India is in love with crime and thriller novels. Why else would all the popular authors rush to release their own thriller novels? I have been reading quite a few thrillers and crime fiction this year… from the Chetan Bhagat’s second attempt to Anuja Chauhan’s latest contemporary thriller, I have read them and reviewed them on this channel.

But today, I am reviewing a debut author who has written a forensic thriller – Murdrum: The Probe Begins. I am so glad to be working with the author of this book to present you this review.

Indian booktuber reviewing murdrum

Let’s get started!

So today, I am giving you the spoiler-free review of Murdrum. But first, let’s talk of the genre –  forensic crime fiction.

While there are many kinds of crime fiction novels and all are very common, specific genres like  legal thrillers, medical crime fiction & forensic crime fiction are rare because of the barrier of entry. Such genres are usually written by actual practitioners of this profession. In India, it’s hard to find legal thrillers or forensic thrillers because of that. So, Murdrum already wins a major point just because of the genre. 

The author of the book, Dr Sohil Makwana wears multiple hats –  he’s a doctor (MBBS, and MD) and he’s also a photographer. With this book, he has earned the tag of an author as well.

Now, let’s talk of the story of this book – Murdrum. 

It follows this CBI intern – Komal. Komal has her own past and hidden motives driving her chase to be in the CBI. And then, there’s also a serial killer on lose. The killer is smart and has been on a killing spree. On the other hand, Komal is a skilled forensic scientist and has the power of technological advancements in the medical field. Who’s going to win this battle of wits? That’s what the story is about. 

I’ll tell you what are the noticeable things in the book. 

Number one is the great lot of medical and forensic stuff shared in the book – Murdrum: The Probe Begins. All this stuff has been effortlessly incorporated in the story and that makes it super interesting. I am sure if you don’t like the book for anything, anything… you’ll still end up liking this part of the book. It’s interesting and often, amazing. Even if you know a great deal about such medical advancements already, you’ll still find it a good read because of how everything is presented in the story. 

There’s also a caper story element going on in the book. You not only follow Komal and her chase leading her towards a serial killer, but also follow this mysterious person developing into a serial killer. Like a typical caper story, the book manages to make the reader question – is that bad person really so bad or was it the circumstances and other people that made them so.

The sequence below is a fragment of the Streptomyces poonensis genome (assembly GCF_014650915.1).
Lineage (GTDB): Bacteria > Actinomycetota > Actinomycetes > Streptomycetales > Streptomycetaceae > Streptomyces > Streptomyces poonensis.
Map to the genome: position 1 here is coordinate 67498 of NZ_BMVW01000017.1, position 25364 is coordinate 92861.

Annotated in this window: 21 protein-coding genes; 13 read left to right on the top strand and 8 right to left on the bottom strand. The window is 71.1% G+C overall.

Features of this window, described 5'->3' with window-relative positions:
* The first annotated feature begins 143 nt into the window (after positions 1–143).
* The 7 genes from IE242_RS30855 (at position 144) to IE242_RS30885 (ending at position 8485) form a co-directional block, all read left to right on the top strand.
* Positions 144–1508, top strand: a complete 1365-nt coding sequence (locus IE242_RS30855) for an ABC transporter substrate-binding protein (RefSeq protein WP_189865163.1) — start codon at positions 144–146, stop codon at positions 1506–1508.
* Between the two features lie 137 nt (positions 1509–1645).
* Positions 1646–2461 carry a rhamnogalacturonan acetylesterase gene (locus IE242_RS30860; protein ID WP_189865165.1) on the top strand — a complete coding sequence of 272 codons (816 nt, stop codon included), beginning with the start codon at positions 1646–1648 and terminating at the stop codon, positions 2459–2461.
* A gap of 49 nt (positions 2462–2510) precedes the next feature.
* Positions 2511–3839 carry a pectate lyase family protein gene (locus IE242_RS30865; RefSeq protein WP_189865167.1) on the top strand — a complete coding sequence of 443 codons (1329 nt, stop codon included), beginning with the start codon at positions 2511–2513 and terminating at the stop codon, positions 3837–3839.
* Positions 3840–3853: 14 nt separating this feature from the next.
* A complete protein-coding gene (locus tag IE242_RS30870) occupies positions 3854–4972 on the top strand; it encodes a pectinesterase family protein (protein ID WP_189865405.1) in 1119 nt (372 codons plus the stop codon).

The plot of the book is another noticeable thing in the book. It’s good. It’s full of forensic investigation stuff, police investigation stuff, the Indian police system touch and a pinch of feel of the Bombay city. The whole plot is very interesting and intriguing. I mean, by the middle of the book, all my expectations on how the story could go went for a toss and I was just reading to find out what really happens. It felt like a fresh and unique story, to me, at least. 

The language of the book is simple and easy to follow. It’s good for beginner to moderate level readers. 

If I have to point one thing I didn’t like about the book, that would be the characters. There’s a lot of character back story and interesting characters in the book, but I still felt their character arcs could’ve been better.

Overall, Murdrum is a really good hardcore crime thriller with elements of a forensic crime fiction and a caper story. It’s easy to read, and interesting with a plot that’s fresh and intriguing & the forensic elements in the book just make it a unique read.

If you’re looking for an Indian book in this genre, you must pick it up! It’s worth giving a shot. I gave it 4.3/5 stars

P.S. The author of the book is also sharing the profits from this book to help out the Covid Warriors, being a COVID warrior himself, who by the way, also went viral during the beginning of the COVID in 2020.

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